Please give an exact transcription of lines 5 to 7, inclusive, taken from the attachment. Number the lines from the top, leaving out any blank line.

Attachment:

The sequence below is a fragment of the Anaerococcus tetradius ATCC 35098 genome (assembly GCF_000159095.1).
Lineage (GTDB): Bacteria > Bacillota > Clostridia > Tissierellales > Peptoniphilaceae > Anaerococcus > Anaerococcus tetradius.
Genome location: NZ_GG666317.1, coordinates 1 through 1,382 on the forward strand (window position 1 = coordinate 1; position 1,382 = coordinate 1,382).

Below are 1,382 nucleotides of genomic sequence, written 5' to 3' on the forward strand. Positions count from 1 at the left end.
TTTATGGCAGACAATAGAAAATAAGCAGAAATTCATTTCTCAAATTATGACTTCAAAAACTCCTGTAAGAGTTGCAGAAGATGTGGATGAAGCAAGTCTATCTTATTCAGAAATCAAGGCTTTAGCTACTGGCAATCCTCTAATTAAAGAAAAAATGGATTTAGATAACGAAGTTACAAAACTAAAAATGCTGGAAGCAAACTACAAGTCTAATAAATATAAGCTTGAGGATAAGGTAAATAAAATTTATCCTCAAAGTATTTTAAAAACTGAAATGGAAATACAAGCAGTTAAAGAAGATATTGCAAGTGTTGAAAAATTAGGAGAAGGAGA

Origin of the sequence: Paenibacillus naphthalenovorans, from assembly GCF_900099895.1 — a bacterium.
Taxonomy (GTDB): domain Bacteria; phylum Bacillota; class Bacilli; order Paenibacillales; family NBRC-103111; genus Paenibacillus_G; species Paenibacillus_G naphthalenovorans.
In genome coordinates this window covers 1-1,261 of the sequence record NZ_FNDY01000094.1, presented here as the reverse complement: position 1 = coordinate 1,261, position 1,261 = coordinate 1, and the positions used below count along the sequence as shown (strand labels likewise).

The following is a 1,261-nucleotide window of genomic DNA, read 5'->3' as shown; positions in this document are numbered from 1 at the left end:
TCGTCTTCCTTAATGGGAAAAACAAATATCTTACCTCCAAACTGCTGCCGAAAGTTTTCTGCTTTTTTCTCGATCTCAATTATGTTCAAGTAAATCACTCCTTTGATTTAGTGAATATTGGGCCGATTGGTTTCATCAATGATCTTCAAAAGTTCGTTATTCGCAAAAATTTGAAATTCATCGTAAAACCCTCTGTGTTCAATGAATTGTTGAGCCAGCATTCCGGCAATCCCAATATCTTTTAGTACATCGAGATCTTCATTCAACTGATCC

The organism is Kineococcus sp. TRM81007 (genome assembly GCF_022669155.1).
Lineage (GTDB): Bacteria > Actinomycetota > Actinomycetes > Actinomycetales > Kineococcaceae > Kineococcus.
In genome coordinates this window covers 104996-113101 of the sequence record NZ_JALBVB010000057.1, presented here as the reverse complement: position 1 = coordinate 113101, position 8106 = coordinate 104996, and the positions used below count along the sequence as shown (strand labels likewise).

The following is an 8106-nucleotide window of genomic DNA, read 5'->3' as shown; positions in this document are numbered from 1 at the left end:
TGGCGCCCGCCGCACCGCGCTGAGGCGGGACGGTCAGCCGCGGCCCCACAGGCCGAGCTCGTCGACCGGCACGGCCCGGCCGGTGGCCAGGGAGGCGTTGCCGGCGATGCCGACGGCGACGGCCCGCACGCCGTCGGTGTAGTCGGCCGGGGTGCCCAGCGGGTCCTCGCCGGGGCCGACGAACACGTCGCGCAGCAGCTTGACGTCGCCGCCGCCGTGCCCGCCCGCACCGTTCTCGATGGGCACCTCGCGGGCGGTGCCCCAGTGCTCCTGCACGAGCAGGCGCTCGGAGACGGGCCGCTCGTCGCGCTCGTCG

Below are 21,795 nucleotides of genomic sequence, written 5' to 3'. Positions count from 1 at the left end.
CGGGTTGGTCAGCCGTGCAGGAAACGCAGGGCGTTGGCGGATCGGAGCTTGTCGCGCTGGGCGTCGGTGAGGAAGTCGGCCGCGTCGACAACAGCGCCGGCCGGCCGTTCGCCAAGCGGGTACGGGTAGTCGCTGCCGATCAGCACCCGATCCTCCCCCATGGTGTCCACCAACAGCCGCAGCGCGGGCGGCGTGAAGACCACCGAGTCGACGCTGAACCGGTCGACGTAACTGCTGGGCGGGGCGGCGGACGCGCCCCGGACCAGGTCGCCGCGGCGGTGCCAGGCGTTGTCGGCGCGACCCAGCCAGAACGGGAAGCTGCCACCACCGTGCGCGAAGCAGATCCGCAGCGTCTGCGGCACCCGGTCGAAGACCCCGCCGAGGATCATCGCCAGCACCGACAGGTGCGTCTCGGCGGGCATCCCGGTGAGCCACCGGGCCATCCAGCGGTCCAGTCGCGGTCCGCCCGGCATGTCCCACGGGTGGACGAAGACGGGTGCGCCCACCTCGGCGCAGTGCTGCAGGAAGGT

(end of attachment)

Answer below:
TTTATGGCAGACAATAGAAAATAAGCAGAAATTCATTTCTCAAATTATGACTTCAAAAACTCCTGTAAGAGTTGCAGAAGATGTGGATGAAGCAAGTCTATCTTATTCAGAAATCAAGGCTTTAGCTACTGGCAATCCTCTAATTAAAGAAAAAATGGATTTAGATAACGAAGTTACAAAACTAAAAATGCTGGAAGCAAACTACAAGTCTAATAAATATAAGCTTGAGGATAAGGTAAATAAAATTTATCCTCAAAGTATTTTAAAAACTGAAATGGAAATACAAGCAGTTAAAGAAGATATTGCAAGTGTTGAAAAATTAGGAGAAGGAGA

Origin of the sequence: Paenibacillus naphthalenovorans, from assembly GCF_900099895.1 — a bacterium.
Taxonomy (GTDB): domain Bacteria; phylum Bacillota; class Bacilli; order Paenibacillales; family NBRC-103111; genus Paenibacillus_G; species Paenibacillus_G naphthalenovorans.